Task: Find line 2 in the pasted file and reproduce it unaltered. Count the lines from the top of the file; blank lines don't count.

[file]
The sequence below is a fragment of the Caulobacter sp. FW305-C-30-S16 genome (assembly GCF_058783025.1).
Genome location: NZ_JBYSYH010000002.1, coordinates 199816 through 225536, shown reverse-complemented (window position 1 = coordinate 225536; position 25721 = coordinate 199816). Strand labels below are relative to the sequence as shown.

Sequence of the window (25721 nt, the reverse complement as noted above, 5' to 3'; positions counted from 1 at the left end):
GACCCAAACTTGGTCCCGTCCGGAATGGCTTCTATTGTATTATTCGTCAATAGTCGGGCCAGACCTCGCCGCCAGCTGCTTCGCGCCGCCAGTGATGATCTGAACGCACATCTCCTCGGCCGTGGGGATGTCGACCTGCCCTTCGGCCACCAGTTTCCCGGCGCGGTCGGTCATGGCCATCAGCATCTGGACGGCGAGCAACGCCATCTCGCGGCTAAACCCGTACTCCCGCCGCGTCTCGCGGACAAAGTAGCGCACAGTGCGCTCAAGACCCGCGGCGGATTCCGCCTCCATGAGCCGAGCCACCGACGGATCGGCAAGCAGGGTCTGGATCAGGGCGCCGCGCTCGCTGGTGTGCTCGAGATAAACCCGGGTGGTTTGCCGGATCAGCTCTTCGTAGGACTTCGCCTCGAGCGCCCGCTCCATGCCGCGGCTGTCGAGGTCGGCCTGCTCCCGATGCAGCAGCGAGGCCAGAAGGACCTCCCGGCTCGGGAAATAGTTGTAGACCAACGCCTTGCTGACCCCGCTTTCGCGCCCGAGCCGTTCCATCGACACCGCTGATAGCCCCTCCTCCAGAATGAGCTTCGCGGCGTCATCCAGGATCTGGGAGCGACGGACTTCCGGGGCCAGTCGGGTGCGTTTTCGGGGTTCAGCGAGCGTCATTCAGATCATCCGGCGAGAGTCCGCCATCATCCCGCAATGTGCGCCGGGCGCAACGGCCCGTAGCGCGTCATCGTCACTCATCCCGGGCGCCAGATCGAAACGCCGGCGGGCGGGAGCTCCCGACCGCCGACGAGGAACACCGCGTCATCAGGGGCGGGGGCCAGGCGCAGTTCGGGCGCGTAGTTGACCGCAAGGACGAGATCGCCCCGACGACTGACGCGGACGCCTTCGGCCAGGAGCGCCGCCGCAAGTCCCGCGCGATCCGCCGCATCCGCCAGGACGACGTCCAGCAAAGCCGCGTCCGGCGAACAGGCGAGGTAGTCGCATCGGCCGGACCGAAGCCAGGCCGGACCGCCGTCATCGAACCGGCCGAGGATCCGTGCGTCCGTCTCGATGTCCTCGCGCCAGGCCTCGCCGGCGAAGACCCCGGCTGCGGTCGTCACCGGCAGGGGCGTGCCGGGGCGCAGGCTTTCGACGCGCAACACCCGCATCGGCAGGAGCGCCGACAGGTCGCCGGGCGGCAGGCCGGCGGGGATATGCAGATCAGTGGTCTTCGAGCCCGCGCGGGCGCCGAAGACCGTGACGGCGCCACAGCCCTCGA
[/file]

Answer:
Genome location: NZ_JBYSYH010000002.1, coordinates 199816 through 225536, shown reverse-complemented (window position 1 = coordinate 225536; position 25721 = coordinate 199816). Strand labels below are relative to the sequence as shown.